Windows will never be cheaper in the long term, unless of course they change their cost and business model radically.
However we are presenting to bean counters, the good ones can actually see a whole year in advance sometimes. Five years , not happening, too many tabs on the worksheet, besides they'll have moved on by then.
The points you raise are the intangibles.
Wha't exactly is the cost of retraining your professionals and users or buying in new talent.
What's the cost of keeping them upto date and certified.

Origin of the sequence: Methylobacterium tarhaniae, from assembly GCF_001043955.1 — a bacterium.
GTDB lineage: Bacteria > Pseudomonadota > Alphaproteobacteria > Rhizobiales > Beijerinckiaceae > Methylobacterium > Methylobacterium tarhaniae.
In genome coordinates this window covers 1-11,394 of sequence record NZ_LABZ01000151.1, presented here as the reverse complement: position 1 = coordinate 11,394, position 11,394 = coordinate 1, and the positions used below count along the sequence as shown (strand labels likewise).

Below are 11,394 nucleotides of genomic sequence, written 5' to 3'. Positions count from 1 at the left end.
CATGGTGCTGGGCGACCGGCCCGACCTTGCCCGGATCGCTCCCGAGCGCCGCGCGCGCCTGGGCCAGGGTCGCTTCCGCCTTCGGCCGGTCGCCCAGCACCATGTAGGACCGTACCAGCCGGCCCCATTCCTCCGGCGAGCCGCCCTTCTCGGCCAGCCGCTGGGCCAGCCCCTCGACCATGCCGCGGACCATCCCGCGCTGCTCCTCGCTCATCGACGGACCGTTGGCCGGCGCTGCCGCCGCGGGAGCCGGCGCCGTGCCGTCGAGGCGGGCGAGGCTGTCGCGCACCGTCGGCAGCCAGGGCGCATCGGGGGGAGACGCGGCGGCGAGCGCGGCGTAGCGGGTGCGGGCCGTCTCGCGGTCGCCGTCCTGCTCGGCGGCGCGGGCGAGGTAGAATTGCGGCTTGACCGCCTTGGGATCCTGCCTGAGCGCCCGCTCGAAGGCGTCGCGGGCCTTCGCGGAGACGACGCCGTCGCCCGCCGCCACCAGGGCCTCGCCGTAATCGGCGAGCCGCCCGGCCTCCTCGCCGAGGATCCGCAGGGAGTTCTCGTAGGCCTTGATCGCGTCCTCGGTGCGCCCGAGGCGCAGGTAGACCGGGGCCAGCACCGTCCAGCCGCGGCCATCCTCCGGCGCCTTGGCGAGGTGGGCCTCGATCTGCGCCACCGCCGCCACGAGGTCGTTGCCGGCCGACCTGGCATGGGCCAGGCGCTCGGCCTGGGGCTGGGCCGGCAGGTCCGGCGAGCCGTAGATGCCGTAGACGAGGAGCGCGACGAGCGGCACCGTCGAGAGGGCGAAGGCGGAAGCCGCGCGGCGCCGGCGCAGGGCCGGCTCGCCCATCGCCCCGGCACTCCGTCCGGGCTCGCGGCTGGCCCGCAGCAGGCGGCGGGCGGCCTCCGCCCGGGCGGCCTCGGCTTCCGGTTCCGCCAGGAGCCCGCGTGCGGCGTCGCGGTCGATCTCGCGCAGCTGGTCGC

What's the cost or porting inhouse software, office automation.
What's the cost of fixing it when those gits at MS break it with a new version, or add more spangly features which you just gotta have.
What's the cost of disruption while you implement
What's the cost of minimising said disruption ?
Think of some numbers and prove your contention.
One thing I've often noticed is many present this as an all or nothing choice, yet there are many businesses with mixed environments.
In fact it's in the interest of all businesses to have mixed environments, it gives them options.
Another option for businesses, is to employ people with skills in more than one OS, we aren't that rare and it's not that difficult to do if you remember that it is a different OS.
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